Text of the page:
with Fernando Domínguez Rubio, author of Still Life: Ecologies of the Modern Imagination at the Art Museum, he talks about: Storage- how much it takes to maintain it; how museum curators put the longevity of artworks in the context of geological time, when thinking about ‘eternity,’ and how exhibition rooms in museums are effectively ICUs for the art- conditions must be monitored and controlled carefully, because humans, just by their organic natures, are an immediate threat to artworks’ longevity; how exhibition rooms in museums are highly mediated spaces by exhibition designers to control viewers’ experiences; the complex logistics and mimeographic labor that goes into the maintenance of artworks within the museum- where and whether they get loaned, get exhibited, etc.; Fernando’s own experience of violence when he first encountered contemporary art, because, as is the case for most individuals, he didn’t have the grammar for reading the exhibition room; how his working class background, and change in classes as an adult, has informed his focus on the invisible labor at the museum, as opposed to its ‘celebrities;’ and how exhibition spaces have been “conquered for a suspension of common sense.”
In part 2 with Fernando Domínguez Rubio, a professor of communications at UCSD and author of Still Life: Ecologies of the Modern Imagination at the Art Museum, he talks about:
The astonishing resources that go into some museum artworks, starting with David Lamelas’s conceptual installation “Office,” which MoMA bought and decided to reproduce, but were reproducing an installation that no longer existed, and yet they did everything they could to be true to the original piece, based only off photographs; the ‘modern aesthetic regime of art,’ and how art that once rebelled against museums and museum inclusion – was anti-institution – is now embracing as many angles of commodification as it (via the artist) can; the savvy machinations of the artist Tino Seghal; and, as part of our discussion of art words and conservation-based artist interviews, we play out a MoMA interview with the artist James Rosenquist, which raises one of Rubio’s big questions: “what is a museum-- is it not a necessary absurdity?”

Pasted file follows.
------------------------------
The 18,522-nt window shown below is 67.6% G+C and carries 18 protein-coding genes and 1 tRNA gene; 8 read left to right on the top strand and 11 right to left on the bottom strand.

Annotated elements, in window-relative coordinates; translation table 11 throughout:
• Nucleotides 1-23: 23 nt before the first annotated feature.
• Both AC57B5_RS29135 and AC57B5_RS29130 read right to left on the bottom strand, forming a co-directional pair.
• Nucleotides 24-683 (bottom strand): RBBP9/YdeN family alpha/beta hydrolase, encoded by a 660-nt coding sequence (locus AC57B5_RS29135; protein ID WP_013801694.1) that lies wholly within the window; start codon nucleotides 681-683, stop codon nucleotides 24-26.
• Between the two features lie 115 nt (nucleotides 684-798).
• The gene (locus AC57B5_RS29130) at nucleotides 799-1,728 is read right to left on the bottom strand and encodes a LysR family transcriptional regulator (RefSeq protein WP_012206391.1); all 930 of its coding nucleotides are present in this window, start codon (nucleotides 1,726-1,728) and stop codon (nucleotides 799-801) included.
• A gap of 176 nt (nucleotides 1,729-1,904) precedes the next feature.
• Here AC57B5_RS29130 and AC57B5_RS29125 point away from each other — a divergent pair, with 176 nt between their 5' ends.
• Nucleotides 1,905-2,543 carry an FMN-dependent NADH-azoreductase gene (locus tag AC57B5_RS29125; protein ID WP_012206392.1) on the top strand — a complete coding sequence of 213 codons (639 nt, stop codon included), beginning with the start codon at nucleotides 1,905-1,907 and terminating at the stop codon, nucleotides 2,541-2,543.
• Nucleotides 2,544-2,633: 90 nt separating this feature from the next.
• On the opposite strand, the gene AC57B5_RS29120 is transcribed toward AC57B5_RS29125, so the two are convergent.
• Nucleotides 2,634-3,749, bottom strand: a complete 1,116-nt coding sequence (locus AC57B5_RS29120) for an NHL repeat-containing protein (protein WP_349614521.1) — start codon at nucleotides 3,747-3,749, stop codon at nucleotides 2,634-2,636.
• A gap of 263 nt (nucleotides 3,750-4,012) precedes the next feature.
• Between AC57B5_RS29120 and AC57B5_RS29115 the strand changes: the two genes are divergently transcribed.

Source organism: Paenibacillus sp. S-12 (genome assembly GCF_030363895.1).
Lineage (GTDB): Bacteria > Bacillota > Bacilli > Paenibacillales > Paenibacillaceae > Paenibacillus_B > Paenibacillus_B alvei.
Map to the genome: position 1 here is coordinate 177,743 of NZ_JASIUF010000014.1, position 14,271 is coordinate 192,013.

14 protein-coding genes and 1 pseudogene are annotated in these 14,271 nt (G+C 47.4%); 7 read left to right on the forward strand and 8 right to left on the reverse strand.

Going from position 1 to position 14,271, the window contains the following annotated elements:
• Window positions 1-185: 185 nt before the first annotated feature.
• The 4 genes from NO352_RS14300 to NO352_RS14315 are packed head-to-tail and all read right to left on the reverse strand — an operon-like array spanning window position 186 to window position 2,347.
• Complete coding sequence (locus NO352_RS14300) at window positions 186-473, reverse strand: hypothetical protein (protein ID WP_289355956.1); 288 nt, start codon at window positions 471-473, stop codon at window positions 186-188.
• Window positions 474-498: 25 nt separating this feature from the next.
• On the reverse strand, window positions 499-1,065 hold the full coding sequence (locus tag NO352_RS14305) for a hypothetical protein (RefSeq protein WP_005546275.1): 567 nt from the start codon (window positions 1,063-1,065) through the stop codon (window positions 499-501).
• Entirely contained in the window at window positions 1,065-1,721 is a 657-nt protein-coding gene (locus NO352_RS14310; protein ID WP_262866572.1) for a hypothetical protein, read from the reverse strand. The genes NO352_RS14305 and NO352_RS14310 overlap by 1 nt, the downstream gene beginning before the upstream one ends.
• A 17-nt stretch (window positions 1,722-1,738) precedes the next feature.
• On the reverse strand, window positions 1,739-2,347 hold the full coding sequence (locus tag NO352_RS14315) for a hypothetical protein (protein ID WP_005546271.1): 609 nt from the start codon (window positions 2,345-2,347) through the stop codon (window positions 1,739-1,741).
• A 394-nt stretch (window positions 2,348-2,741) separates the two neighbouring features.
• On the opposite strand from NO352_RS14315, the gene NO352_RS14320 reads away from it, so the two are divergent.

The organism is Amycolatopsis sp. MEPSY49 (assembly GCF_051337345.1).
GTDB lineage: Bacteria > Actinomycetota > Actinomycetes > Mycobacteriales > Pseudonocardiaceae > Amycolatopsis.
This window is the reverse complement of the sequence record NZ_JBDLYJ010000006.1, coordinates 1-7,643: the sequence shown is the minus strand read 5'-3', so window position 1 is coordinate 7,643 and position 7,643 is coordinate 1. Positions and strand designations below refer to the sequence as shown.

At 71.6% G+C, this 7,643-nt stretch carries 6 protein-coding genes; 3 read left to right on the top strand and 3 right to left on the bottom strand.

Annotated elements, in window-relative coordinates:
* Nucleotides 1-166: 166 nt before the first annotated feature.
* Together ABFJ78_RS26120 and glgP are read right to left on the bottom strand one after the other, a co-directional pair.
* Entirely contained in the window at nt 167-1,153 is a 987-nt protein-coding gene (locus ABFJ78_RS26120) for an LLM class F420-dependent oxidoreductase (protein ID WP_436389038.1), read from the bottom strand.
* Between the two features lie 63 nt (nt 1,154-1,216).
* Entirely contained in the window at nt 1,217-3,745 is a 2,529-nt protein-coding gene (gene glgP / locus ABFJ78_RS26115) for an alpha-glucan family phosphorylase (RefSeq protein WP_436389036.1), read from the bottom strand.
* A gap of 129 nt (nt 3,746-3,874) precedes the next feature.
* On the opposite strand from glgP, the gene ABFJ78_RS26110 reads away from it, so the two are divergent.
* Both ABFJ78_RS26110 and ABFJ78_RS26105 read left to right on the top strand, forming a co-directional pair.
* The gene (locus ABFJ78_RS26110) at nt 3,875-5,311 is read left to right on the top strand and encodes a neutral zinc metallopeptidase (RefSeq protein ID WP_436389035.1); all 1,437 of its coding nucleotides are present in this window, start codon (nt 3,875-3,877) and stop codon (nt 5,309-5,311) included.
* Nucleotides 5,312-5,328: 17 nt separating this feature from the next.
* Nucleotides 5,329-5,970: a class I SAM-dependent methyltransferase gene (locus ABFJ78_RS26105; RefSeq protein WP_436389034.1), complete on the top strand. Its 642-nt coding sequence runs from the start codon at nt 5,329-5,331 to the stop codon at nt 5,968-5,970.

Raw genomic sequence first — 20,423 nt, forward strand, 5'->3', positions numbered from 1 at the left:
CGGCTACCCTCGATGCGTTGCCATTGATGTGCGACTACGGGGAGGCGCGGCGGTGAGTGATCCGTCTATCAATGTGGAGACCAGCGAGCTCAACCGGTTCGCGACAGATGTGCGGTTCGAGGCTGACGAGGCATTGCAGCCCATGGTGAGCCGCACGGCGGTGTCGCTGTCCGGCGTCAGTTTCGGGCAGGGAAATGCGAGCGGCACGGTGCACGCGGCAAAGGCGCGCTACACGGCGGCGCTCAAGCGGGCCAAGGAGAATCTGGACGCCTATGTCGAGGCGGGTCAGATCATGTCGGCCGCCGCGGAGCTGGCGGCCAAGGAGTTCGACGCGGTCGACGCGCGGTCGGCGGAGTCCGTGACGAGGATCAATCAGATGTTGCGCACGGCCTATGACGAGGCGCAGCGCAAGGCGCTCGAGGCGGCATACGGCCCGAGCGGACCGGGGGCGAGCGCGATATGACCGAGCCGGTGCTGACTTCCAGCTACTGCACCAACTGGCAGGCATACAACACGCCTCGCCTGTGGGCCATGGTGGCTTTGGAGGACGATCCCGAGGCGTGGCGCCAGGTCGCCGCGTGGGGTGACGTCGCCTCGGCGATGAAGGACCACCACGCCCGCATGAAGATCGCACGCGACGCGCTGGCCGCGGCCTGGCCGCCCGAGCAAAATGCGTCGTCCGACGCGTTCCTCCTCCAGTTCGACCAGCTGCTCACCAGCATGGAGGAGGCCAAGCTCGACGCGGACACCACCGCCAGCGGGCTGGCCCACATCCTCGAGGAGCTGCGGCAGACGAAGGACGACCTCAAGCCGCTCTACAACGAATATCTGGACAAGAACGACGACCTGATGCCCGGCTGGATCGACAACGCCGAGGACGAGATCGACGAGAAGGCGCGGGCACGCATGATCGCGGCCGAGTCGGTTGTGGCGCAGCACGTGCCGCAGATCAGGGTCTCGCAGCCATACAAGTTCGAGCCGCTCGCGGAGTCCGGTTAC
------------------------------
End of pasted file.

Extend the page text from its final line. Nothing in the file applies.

In the first of several parts with Fernando Domínguez Rubio, a professor of communications at UCSD and author of Still Life: Ecologies of the Modern Imagination at the Art Museum, he talks about:
How he got started with the massive eight-year project of this book, beginning with his post-doctoral thesis interviewing numerous people who work at the Museum of Modern Art; how he gained entry into the museum (hint: via the Conservation dept.); the hidden labor that’s done at the museum, as part of something he calls “mimeographic labor,” a process to make objects of ‘the same;’ how most art in the world is in storage – it isn’t seen art – which is definitively the case for museums; how much invisible labor goes into what visitors see in a museum, and to what extent that labor, spread around various parts of the museum and its numerous artworks, is sustainable.
In this guest-less episode, we ( that is to say 'I') talk about: a new OPEN CALL for future guests of this podcast; the opening reception and the show 'It's My House!,' a group show in Ojai that I'm in; and numerous recent excerpts from Jeff Weiss's OLD NEWS, including stories about the Sacklers' name being taken off institutions, the Waste Museum in Nigeria, the indictment of the (former) sales director for Superblue, and the recently passed auteur Nick Zedd, among other recent art news. It's all capped with a very short story about the Pearlfish, which can be seen here: https://tinyurl.com/yatcyrdq